The reference numeral 1 designates generally a test stand or apparatus having a driving element 2 and a driven element 3 that are connected in driving relationship by a drive shaft assembly 4. The driving element 2 and driven element 3 may be secured to an anchor bed 5 adapted for mounting the driving element 2 and driven element 3 thereon and to secure them in a position where their respective input and output shafts can be closely axially aligned. The stand 1 can be a dedicated stand for a particular combination of items or attachments may be provided for making the stand 1 more universal.
In the illustrated structure, the driving element 2 is an electric motor having its output shaft 7 connected to the drive shaft assembly 4. In the illustrated structure, the driven element 3 can be any suitable device, for example, an internal combustion engine having an input shaft 8 (for the purpose of testing). Numerous types of driven elements 3 may be provided as for example, car and truck differentials or axles, transaxles, machine elements, generators and the like.
The anchor bed 5 can be in the form of a bed having a plurality of elongate T slots 9 used for securing clamps in place to secure the driving element 2 and driven element 3 in position on the bed 5. The bed 5 may be made of any suitable material, e.g., cast iron, preferably malleable cast iron. It is to be understood however though, that any suitable bed 5 may be used. The bed 5 may be a permanent installation or a temporary installation or may be part of a floor structure or an elevated structure. Depending upon the type of driven device 3 being tested, the size of the bed 5 may be suitably selected as well as the output torque and power of the driving element or device 2.
The drive shaft assembly 4 has one or more flexible joints therein with each flexible joint being as described below. The drive shaft assembly 4 directly couples the driving element 2 to the driven element or device 3 preferably through only the drive shaft assembly 4 as described below. In the illustrated structure, the drive shaft assembly includes a pair of flexible joint assemblies designated generally 11 and 12. In the illustrated structure, a sensor 14 may be associated with the drive shaft assembly 4 with the sensor 14 being, e.g., a torque sensor, a vibration sensor or the like. A suitable torque sensor is, e.g., a torque or torsional acceleration sensor manufactured by ATI, PCB, HBM, or Lebow. The sensor 14 may be suitably secured to the bed 5 in a manner consistent with the construction of the sensor 14 and its functional coupling to the drive shaft. In the illustrated structure, the drive shaft assembly 4 has three flexibly coupled sections 21, 22 and 23. The section 21 is coupled to the driving element 2 and the section 23 is coupled to the driven element 3. The intermediate component 22 couples the components 21 and 23 together in driving relationship.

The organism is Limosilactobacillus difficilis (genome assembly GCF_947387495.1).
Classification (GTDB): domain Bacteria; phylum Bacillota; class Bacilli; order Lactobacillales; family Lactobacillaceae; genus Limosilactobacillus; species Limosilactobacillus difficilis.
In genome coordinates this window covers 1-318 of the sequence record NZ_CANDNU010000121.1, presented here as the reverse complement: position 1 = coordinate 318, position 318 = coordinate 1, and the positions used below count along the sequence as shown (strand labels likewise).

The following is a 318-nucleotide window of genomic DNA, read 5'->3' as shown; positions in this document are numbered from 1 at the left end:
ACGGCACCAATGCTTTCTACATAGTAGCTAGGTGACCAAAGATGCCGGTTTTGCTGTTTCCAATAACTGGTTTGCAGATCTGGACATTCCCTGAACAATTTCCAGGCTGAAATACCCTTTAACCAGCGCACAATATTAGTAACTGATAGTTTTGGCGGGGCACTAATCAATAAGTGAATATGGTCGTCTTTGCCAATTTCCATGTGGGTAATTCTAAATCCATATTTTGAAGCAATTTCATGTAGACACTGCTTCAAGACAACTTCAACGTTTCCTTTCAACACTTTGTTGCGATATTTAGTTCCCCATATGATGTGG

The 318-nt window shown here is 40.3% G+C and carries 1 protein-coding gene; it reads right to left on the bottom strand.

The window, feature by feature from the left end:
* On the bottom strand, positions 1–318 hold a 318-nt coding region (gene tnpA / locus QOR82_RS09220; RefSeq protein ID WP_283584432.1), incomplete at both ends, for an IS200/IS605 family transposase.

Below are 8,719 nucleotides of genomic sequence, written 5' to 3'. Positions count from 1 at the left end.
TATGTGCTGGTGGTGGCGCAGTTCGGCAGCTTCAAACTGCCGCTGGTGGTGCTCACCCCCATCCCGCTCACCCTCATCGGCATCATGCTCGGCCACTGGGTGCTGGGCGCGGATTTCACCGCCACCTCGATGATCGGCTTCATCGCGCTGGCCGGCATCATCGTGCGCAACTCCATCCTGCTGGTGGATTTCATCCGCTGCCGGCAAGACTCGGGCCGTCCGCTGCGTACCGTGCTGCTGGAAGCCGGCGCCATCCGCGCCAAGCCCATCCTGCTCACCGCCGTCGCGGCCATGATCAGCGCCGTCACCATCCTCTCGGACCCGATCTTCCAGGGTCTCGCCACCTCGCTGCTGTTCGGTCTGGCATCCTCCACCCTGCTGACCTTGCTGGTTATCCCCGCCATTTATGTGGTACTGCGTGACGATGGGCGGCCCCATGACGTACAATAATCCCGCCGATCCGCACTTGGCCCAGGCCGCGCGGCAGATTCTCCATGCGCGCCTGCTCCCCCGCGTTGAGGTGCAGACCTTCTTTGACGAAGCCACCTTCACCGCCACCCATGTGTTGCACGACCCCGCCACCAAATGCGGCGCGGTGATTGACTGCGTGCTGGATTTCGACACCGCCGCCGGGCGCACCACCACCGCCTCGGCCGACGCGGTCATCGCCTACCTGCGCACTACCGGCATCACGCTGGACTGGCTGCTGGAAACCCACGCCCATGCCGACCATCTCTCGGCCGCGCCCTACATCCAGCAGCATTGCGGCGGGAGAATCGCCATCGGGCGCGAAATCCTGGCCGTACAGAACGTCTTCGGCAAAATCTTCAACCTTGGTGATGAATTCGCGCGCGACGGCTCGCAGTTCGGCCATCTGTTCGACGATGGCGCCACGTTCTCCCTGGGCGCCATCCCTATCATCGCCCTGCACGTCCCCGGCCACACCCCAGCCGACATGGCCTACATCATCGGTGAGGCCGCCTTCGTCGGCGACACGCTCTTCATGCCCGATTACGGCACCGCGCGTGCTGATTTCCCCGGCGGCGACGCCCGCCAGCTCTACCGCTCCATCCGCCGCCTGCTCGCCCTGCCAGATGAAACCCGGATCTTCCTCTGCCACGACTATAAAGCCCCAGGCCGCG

In the illustrated structure, the input component 21 of the drive shaft assembly 4 is coupled to the output shaft 7 and includes a plate 26 having a keyed socket 27 for receipt of the shaft 7 therein to mount the drive shaft assembly 4 to the shaft 7 for positive rotation. The intermediate shaft component 22 is in turn coupled to the adapter 27 which is coupled in driving relation to a yoke 28. In the illustrated structure, the yoke 28 is in the form of a ring made of an elastomeric material with molded in metal inserts to provide the bores 24, 25, FIG. 4. The yoke 28 is secured to a plate 29 as with bolts 30 extending through bores 24. The yoke 28 is connected to the centering adapter 31 as with bolts (not shown) extending through bores 25. The joint assembly 11 is preferably balanced along with the other connected components to help reduce vibrations from being induced by the rotation of the shaft components 21, 22 and joint assembly 11. The centering adapter 31 is shown as being in the form of a generally tubular member having an end wall with a pilot receiving bore 35 which may be defined by a replaceable bearing 37.
A pilot 36 is received within the bore 35 in a manner that will permit some angular misalignment of the two shaft portions 21 and 22. As shown, the pilot 36 has a rounded end 38 mounted on a support shaft 32. The end 38 may be generally spherical, while the bore 35 is shown as being generally cylindrical. Other shapes of pilots 36 and bores 35 may be provided so long as some degree of angular misalignment of the shaft portions 21, 22 may be achieved while maintaining the centers of rotation of the shaft portions 21, 22 substantially fixed from relative lateral movement at the pivot point of the pilot 36 in the bore 35, which, in the illustrated structure will be on the end 38 during rotation of the drive shaft assembly 4. The angle A of deviation or misalignment of the two shaft portions 21, 22 is at least about 0.05 and preferably up to about 3 and more preferably up to about 5 for use on a test stand or at least about 5 when used in other applications such as a machine component or vehicle component. The diameter of the rounded pilot portion 38, the depth of its insertion into bore 35, the transverse size of shaft 32 and any bore open end chamfering will control the amount of permitted angular misalignment. The shaft 32 has a transverse size smaller than that of the bore 35 and the end 38 to permit angular misalignment. The pilot 36 and bore 35 cooperate to limit the shaft portions 21, 22 from relative lateral movement (FIG. 7) a predetermined amount at their junction, even though there can be some misalignment at the angle A as best seen in FIG. 7. Preferably, the relative lateral movement is limited to less than about 0.001 inches, more preferably less than about 0.0005 inches and most preferably less than about 0.0002 inches as will be determined by the gap between the end 38 and bearing 37 sidewall surface 39.